In second grade, we had journals (those composition books with the speckled black and white covers) that we had to write in daily. Usually my teacher would write a prompt on the board and we had to write at least a page or two, if I remember correctly.
I don’t remember a specific day or prompt or praise, but at some point over the course of that year, I learned/decided/was told that I had a knack for writing. (In fact, I do remember hearing my second-grade teacher tell another teacher at the school say “Allison has a knack for writing like you wouldn’t believe.”) And ever since then, I’ve just sort of accepted that I’m at least above average at writing.
(What I’m still not so great at is finishing, but that’s a whole other thing to work on.)
I wish I had taken writing — specifically fiction writing — more seriously when I was young, working harder on writing and finishing my dumb middle school and high school stories and actually entering them in contests or doing something to get feedback and force myself to grow and improve. Because you know the saying “hard work beats talent when talent doesn’t work hard”?
I am really grateful for my ability to communicate through the written word. I’m grateful for my creative ideas and I’m grateful that I can, to some degree innately, manipulate language to get them across. I could really geek out and get all squee here about you guys this is nuts, think about it, these arbitrary shapes on the screen or on a page turn into sounds and words and meaning and it all came out of my freaking head. These strange little markings you’re seeing and perceiving and understanding are the physical embodiment of random neurons firing in my brain and ISN’T THAT LIKE THE CRAZIEST THING EVER? SERIOUSLY EVER??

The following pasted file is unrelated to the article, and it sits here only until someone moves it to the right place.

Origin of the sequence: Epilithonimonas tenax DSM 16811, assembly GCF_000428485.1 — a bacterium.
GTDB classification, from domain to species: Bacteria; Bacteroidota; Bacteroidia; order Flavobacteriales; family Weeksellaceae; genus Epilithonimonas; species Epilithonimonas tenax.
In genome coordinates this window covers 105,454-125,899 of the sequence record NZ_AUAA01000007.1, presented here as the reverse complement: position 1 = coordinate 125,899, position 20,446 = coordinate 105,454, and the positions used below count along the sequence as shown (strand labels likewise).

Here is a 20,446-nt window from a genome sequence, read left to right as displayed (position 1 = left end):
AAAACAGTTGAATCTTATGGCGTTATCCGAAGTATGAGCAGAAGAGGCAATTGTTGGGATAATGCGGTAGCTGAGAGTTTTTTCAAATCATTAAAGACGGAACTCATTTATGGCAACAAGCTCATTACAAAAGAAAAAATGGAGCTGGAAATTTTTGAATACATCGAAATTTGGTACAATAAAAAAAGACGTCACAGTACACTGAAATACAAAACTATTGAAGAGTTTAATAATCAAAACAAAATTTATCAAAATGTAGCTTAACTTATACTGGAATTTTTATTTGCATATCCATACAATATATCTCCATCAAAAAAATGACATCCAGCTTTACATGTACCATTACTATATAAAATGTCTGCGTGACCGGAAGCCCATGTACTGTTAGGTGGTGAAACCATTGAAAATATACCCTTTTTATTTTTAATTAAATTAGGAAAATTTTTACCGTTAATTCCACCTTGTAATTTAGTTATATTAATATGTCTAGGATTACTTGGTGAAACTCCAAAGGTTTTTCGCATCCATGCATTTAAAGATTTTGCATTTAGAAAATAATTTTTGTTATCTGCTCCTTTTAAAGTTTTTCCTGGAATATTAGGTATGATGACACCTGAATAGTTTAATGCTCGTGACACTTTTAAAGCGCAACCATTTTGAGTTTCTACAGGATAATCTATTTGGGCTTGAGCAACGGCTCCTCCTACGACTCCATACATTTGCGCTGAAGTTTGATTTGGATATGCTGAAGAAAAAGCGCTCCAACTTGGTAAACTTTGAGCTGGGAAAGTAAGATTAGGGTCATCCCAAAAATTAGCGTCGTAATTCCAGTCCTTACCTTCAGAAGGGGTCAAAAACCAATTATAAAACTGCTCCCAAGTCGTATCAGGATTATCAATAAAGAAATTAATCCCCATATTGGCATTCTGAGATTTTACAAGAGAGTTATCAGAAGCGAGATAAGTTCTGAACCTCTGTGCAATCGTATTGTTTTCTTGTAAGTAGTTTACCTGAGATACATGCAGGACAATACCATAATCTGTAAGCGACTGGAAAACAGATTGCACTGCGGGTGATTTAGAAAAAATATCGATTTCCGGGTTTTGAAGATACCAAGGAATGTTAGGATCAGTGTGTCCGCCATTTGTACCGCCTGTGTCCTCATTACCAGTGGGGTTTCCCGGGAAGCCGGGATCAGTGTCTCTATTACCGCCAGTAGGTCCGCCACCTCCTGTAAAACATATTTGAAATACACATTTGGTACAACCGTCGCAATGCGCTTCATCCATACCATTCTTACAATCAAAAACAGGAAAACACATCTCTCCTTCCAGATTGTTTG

I love writing and I’m grateful my skills have been recognized and, at times, rewarded by teachers and my parents and bosses and clients.
Talent doesn’t mean shit.
It’s a cruel trick when you’re talented at something you hate (see: Andre Agassi, tennis). Or when you love and want to be the best at something that just doesn’t come naturally to you.
When you’re lucky, you’re passionate about whatever your talent is (be it dancing, singing, writing computer code, fixing cars, making people laugh, baking cupcakes, removing tumors, playing chess, selling cable service, origami, whatever). When you’re really lucky, you’re passionate about a talent that can be used in a way to earn a living. And when you’re really, really lucky, you’re passionate about a talent that can earn money and make the world a better place in some way.
But how many of us are that lucky?
I guess what I’m really grateful for is I genuinely enjoy writing, and that there is a viable way for me to have a career if I work hard at developing this talent that I have.